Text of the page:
Benefits of the Agreement

Citizens on both sides of the Atlantic will gain significantly from this Framework. The agreement includes –

  1. New, high-standard pledges to protect personal data for EU citizens. 
  2. It will allow citizens and businesses on both sides of the Atlantic to continue the flow of data that underlies more than $1 trillion in cross-border commerce each year, as well as 
  3. It also allows firms of all sizes to compete in marketplaces. 


It is the result of more than a year of thorough negotiations between the EU and the US following a 2020 decision by the CJEU stating that the previous EU-US arrangement, known as Privacy Shield, did not meet EU legal criteria.

The new Trans-Atlantic Data Privacy Framework highlights mutual commitment to privacy, data protection, the rule of law, and collective security, as well as a mutual understanding of the importance of trans-Atlantic data, flows to respective citizens economies, and societies in the EU-US region. 

Data transfers are crucial to the trans-Atlantic economic relationship and all large and small enterprises in all industries. In reality, more data moves between the United States and Europe than anywhere else, allowing the $7.1 trillion US-EU economic connection to function.

The Way Forward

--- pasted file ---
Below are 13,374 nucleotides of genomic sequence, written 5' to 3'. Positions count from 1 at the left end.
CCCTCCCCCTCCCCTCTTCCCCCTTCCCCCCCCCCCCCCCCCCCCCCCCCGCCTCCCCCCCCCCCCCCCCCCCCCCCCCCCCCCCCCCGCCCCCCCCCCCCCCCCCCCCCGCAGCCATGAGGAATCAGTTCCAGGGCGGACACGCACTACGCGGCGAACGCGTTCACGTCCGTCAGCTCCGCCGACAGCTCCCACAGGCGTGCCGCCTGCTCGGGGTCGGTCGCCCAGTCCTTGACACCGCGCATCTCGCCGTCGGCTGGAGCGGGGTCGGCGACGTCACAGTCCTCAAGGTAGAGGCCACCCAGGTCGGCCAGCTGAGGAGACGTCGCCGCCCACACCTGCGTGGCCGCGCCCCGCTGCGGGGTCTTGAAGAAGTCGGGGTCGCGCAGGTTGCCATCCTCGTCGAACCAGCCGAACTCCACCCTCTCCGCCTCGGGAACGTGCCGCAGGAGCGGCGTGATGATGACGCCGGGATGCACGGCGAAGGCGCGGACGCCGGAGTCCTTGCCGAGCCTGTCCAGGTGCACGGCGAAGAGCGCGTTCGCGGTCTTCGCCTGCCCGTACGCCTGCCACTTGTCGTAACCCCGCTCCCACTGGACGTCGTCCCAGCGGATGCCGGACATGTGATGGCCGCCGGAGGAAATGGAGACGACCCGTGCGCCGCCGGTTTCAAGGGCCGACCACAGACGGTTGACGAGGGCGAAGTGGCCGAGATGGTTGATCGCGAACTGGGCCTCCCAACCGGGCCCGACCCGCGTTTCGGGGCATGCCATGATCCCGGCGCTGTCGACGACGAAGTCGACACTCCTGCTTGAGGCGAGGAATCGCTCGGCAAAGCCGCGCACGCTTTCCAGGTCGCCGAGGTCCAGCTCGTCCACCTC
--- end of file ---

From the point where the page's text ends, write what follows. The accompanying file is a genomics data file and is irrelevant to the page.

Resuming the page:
Participating enterprises and organisations using the Framework to protect data flows legally will be required to continue adhering to the Privacy Shield Principles, including self-certification through the US Department of Commerce.

Individuals in the EU will continue to have various options for resolving complaints about participating organisations, including alternative dispute resolution and binding arbitration.

The US intelligence community will execute these new principles to effectively protect its citizens and those of its friends and partners, following the high-standard protections provided by this Framework.

The US government and the European Commission teams will now work together to translate this agreement into legal documents that must be signed by both parties to put in place this new Trans-Atlantic Data Privacy Framework. These promises from the United States will be placed in an Executive Order that will serve as the foundation for the Commission’s assessment in its future sufficiency judgement.


According to Facebook’s head of global affairs, Nick Clegg, the new agreement “will help keep people connected and services running.” “It will provide invaluable certainty for American and European businesses of all sizes, including Meta, that rely on data transfer quickly and safely.” Google has praised the EU and US efforts to “protect transatlantic data transfers.”

However, Schrems described the latest agreement as a “political announcement.” He warned that it could end up in court because his Vienna-based group NOYB would thoroughly examine it and challenge anything that violated EU law. 

Thus, as the agreement was only struck “in principle,” there appears to be some ambiguity, and we may have to wait a while before seeing the final text. Even optimistic views persist among privacy specialists who commend the negotiators’ efforts and are eager to ensure that organisations continue to be accredited to the expanded Privacy Shield.